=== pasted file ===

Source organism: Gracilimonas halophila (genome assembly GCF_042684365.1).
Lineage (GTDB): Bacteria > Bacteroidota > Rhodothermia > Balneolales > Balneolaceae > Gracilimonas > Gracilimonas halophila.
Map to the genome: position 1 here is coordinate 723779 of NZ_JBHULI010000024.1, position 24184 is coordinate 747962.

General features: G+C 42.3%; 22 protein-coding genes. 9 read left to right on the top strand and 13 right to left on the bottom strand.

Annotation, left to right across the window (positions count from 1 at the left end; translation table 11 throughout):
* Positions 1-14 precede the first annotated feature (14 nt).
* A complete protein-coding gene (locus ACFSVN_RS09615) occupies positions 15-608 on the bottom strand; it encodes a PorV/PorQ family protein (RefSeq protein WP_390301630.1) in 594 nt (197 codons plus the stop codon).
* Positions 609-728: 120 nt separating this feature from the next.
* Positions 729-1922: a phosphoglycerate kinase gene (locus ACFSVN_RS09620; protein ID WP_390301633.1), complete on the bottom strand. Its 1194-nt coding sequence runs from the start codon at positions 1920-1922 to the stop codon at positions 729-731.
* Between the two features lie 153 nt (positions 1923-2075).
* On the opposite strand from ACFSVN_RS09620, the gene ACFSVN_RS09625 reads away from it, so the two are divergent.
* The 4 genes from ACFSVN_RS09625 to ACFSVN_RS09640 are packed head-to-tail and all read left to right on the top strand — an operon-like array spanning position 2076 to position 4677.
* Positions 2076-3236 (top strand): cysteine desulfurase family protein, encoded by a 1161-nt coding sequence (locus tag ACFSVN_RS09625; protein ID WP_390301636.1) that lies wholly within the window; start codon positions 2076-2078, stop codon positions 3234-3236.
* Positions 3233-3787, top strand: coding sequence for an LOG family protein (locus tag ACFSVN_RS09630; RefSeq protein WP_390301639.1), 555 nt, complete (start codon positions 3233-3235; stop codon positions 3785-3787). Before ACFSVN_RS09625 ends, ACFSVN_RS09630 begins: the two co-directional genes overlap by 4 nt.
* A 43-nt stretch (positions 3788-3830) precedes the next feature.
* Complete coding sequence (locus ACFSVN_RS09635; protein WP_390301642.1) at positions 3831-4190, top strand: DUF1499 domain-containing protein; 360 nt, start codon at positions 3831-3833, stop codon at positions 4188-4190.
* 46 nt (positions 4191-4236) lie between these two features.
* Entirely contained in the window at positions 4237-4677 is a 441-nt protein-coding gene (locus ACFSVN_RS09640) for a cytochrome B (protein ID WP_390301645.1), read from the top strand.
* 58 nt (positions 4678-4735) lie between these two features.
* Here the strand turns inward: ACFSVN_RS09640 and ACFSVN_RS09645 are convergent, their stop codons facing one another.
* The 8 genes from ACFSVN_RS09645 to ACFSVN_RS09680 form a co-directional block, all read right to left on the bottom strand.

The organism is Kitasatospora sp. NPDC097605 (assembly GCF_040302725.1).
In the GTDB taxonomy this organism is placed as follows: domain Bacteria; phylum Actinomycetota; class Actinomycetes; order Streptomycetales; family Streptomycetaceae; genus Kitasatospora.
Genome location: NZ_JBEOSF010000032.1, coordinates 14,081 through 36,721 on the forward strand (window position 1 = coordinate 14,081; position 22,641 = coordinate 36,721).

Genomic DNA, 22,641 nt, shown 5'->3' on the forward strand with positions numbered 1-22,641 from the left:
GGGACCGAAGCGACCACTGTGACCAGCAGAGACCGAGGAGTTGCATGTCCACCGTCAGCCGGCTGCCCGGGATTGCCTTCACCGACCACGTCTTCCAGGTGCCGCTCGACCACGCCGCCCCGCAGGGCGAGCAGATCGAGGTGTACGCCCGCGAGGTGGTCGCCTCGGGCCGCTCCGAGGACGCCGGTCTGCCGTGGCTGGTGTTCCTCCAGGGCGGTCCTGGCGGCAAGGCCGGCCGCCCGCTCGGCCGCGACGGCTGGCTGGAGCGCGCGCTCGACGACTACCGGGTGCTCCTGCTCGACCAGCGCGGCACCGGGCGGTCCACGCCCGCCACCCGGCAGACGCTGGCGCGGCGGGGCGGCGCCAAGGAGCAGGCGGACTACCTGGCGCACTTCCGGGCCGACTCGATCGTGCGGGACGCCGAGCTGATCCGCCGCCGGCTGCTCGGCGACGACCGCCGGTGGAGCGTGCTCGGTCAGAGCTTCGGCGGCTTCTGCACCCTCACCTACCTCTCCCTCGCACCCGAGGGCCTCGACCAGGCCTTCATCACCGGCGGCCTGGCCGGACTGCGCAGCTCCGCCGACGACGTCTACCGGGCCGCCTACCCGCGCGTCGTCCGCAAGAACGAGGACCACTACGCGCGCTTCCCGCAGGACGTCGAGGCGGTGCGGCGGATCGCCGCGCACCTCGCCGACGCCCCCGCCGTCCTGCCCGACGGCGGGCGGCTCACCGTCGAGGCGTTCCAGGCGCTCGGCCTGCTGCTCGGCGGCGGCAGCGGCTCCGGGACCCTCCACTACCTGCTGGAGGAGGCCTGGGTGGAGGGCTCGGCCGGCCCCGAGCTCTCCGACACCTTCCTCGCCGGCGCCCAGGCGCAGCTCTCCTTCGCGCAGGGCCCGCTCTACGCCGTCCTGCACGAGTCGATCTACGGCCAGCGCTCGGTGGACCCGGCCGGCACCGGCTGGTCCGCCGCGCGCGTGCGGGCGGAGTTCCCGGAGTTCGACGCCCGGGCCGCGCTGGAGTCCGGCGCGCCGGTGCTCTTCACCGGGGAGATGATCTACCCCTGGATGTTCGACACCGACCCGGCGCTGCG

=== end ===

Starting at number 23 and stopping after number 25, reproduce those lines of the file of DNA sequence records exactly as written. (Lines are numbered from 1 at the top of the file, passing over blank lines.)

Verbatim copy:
In the GTDB taxonomy this organism is placed as follows: domain Bacteria; phylum Actinomycetota; class Actinomycetes; order Streptomycetales; family Streptomycetaceae; genus Kitasatospora.
Genome location: NZ_JBEOSF010000032.1, coordinates 14,081 through 36,721 on the forward strand (window position 1 = coordinate 14,081; position 22,641 = coordinate 36,721).

Genomic DNA, 22,641 nt, shown 5'->3' on the forward strand with positions numbered 1-22,641 from the left: